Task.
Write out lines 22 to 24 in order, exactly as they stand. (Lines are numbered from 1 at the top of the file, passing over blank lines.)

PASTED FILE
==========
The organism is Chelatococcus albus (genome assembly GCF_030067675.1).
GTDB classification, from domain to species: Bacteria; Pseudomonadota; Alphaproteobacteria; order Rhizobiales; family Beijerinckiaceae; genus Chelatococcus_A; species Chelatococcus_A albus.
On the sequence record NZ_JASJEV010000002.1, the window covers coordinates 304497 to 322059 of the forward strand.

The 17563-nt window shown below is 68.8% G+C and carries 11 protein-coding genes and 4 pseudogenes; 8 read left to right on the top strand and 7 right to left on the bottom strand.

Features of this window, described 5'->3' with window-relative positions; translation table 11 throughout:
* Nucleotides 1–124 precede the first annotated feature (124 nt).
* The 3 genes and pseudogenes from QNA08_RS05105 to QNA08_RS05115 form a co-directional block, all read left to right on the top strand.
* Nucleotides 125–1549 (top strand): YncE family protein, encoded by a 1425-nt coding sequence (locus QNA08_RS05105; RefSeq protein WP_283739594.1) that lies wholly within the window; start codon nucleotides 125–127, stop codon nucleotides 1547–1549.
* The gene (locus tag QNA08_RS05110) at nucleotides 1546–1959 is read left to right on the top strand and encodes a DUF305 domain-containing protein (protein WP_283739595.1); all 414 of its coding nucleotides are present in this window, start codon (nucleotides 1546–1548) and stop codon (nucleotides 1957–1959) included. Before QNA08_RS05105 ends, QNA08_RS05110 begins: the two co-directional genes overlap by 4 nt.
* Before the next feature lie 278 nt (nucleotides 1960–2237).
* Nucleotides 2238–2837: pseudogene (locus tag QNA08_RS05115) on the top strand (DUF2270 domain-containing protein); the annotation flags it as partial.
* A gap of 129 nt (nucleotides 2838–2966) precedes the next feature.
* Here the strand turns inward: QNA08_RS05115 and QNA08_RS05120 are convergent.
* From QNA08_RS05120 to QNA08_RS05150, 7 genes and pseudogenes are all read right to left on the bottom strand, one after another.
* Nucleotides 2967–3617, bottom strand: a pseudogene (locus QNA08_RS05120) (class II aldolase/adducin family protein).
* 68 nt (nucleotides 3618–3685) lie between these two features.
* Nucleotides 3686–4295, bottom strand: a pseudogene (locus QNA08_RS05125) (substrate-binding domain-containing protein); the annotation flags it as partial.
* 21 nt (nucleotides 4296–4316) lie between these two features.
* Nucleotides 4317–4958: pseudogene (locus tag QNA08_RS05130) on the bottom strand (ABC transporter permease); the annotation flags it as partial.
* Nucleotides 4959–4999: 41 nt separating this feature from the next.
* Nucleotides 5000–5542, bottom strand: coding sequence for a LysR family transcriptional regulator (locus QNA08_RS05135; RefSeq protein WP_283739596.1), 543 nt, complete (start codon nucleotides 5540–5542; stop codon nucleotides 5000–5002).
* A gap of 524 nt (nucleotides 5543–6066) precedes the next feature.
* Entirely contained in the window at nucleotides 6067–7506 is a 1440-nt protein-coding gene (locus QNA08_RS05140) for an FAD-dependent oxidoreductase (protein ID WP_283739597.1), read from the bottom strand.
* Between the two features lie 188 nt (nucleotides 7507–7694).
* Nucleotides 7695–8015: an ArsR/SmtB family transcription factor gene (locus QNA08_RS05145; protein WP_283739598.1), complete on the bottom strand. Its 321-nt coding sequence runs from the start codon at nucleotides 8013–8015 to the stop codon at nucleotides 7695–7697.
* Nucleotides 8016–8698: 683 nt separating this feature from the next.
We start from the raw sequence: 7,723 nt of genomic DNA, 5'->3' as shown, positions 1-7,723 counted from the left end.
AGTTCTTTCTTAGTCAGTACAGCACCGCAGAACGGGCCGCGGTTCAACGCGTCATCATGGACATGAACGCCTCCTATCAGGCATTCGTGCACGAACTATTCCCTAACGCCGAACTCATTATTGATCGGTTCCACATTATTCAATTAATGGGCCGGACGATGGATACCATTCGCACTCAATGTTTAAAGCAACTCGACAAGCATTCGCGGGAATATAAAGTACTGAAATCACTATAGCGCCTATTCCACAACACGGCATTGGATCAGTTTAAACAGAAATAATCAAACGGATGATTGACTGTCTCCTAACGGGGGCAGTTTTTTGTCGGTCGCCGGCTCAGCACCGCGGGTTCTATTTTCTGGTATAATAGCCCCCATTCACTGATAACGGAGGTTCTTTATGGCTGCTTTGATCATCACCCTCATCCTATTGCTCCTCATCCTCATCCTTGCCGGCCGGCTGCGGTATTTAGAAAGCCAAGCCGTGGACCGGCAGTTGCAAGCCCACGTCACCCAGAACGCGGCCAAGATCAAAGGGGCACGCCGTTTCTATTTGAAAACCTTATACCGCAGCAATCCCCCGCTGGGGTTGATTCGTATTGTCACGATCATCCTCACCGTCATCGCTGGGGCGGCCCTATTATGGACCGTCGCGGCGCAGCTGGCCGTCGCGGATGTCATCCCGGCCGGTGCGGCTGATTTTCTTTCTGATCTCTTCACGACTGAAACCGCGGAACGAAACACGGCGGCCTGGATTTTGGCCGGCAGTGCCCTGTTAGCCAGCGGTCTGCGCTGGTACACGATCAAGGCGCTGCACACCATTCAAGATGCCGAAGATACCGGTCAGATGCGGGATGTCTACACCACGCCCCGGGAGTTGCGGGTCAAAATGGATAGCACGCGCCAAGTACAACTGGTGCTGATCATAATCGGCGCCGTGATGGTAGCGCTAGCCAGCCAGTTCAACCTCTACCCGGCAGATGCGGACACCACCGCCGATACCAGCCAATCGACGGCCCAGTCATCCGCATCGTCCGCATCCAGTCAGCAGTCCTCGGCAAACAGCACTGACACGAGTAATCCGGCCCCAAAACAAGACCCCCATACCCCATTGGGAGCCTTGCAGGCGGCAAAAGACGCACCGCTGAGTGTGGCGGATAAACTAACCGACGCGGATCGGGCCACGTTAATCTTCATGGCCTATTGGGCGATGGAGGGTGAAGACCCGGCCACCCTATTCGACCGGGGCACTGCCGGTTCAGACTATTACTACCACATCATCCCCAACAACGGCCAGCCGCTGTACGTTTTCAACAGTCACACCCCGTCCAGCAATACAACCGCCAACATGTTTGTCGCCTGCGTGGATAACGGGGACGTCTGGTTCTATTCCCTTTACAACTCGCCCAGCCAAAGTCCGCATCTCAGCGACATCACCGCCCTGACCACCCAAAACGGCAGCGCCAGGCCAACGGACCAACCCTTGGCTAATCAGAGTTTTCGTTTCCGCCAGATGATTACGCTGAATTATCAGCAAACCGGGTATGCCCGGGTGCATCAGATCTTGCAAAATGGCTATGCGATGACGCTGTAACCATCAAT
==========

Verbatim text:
* A gap of 524 nt (nucleotides 5543–6066) precedes the next feature.
* Entirely contained in the window at nucleotides 6067–7506 is a 1440-nt protein-coding gene (locus QNA08_RS05140) for an FAD-dependent oxidoreductase (protein ID WP_283739597.1), read from the bottom strand.
* Between the two features lie 188 nt (nucleotides 7507–7694).